The day my son heard me take that business call, I laughed so hard, I worried that my tear ducts would dry right up.
Allow me to set up the scene.
The kids and I are in our family car, driving up our street and into the driveway, back from an activity, when a call comes in.
The powers that be from work have a question and they need it answered now.
I naturally move the call to bluetooth, so I can multitask: both arrive at our destination and answer said question simultaneously, a talent perfected best after having children.
I go through the motions, talking, explaining. I throw in a word or two from an old SAT prep course from years back. Some medical terms are also exchanged.
I get through the call only to notice my son has shifted positions, angled toward me, and staring.
“What?” I ask.
I notice his blinking cease, as he looks on in wonder. Or maybe it’s confusion and I’m just reading into the stare, or even exercising some run-of-the-mill wishful thinking, fit for any working parent. He’s trying to understand the scenario that has just taken place.
“You. Why do you talk like that? You’re, like (and, in a deep authoritative voice, he proceeds with the imitation, brows bunched close together, accentuating dramatics), ‘Have her come back into the office, blah, blah, blah, syringe.. blah, blah, bloodwork, blah, blah, blah.”
He proceeds with his theatrics until he’s made his point, then stops. He wants an explanation.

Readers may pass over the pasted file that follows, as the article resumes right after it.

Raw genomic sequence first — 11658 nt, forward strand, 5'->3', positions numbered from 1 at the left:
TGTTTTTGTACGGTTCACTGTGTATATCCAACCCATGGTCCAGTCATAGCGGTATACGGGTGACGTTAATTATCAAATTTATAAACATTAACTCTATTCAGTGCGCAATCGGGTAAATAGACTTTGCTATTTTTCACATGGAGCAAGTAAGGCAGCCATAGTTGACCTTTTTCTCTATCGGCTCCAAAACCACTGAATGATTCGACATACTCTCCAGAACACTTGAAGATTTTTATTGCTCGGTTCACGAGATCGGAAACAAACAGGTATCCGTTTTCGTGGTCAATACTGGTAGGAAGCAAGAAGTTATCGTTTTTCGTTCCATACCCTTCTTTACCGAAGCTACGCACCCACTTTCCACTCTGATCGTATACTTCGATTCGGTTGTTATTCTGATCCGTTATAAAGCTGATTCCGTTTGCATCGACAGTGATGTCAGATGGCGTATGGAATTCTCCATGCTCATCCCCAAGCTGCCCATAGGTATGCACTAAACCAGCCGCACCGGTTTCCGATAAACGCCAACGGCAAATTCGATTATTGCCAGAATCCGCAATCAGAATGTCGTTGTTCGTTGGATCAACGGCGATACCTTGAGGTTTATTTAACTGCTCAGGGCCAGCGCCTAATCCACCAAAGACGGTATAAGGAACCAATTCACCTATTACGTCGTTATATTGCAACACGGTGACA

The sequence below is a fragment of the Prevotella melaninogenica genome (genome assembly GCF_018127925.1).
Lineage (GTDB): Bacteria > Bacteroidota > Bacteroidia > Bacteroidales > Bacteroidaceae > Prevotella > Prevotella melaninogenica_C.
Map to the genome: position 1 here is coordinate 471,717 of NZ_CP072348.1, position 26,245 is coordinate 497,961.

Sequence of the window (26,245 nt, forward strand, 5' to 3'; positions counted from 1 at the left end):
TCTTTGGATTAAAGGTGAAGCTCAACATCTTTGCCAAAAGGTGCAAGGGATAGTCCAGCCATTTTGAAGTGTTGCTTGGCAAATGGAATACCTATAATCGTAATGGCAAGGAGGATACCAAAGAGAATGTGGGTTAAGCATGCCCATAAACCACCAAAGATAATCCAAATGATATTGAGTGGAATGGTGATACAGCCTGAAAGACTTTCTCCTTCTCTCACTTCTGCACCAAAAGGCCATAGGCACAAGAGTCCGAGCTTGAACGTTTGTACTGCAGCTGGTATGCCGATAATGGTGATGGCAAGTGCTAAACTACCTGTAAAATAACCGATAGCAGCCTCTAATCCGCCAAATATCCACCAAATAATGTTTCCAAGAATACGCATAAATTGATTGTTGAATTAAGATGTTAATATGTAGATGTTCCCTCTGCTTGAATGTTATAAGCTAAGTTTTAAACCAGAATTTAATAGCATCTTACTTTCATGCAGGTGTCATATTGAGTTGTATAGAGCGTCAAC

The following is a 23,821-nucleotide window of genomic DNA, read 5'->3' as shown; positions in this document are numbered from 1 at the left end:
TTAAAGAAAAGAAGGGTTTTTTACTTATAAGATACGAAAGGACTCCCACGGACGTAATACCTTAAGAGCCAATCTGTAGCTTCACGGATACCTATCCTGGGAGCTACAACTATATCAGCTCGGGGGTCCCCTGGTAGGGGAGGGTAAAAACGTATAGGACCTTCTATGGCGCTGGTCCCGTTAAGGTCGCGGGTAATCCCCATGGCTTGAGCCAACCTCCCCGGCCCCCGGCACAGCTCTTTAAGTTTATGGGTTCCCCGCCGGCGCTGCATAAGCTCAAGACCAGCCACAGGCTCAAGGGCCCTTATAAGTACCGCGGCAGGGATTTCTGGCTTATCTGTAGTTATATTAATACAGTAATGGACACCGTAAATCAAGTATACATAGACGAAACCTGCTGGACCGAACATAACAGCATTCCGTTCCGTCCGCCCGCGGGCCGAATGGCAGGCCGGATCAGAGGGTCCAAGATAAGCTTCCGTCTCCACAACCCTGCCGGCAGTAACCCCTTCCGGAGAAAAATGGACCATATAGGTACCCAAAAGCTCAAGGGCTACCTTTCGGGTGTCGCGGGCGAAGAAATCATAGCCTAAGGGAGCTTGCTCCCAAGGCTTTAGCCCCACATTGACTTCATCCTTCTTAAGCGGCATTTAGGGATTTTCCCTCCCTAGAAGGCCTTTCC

I let his words sink in and then hysterics follow.
Our children have their own vision of what we’re like. When we deviate from that expectation, even by a bit, we become unrecognizable.
To him, I’m always his run-of-the-mill, everyday Mom. Day in, day out. He doesn’t recognize Work-Mom, doesn’t know her. I play many roles at home – from Mom-Who-Makes-Pancakes to Mom-Who-Dances-In-PJs to Mom-Who-Screams-‘Get-Back-in-Bed!’ (which I lovingly refer to as Mom-Who-Kisses-Me-Good-Night.. *shielding eyes*).
I’ve certainly never introduced the Mom-Who-Decides-Which-Labwork-To-Order-On-A-Patient outside of work walls.
That afternoon, after he heard that call, I felt like I wore my own sort of superhero cape, even if it was just for several seconds. He looked at me differently for a short while after that, from the side – a newfound admiration.
It may have been fleeting – that moment of reverence – but it felt terrific from my end. During those few moments after hanging up that call, and stood just a wee bit taller, letting my cape fly.
And then, between deafening screams of their fighting, it was time to make dinner. OK, I ordered in.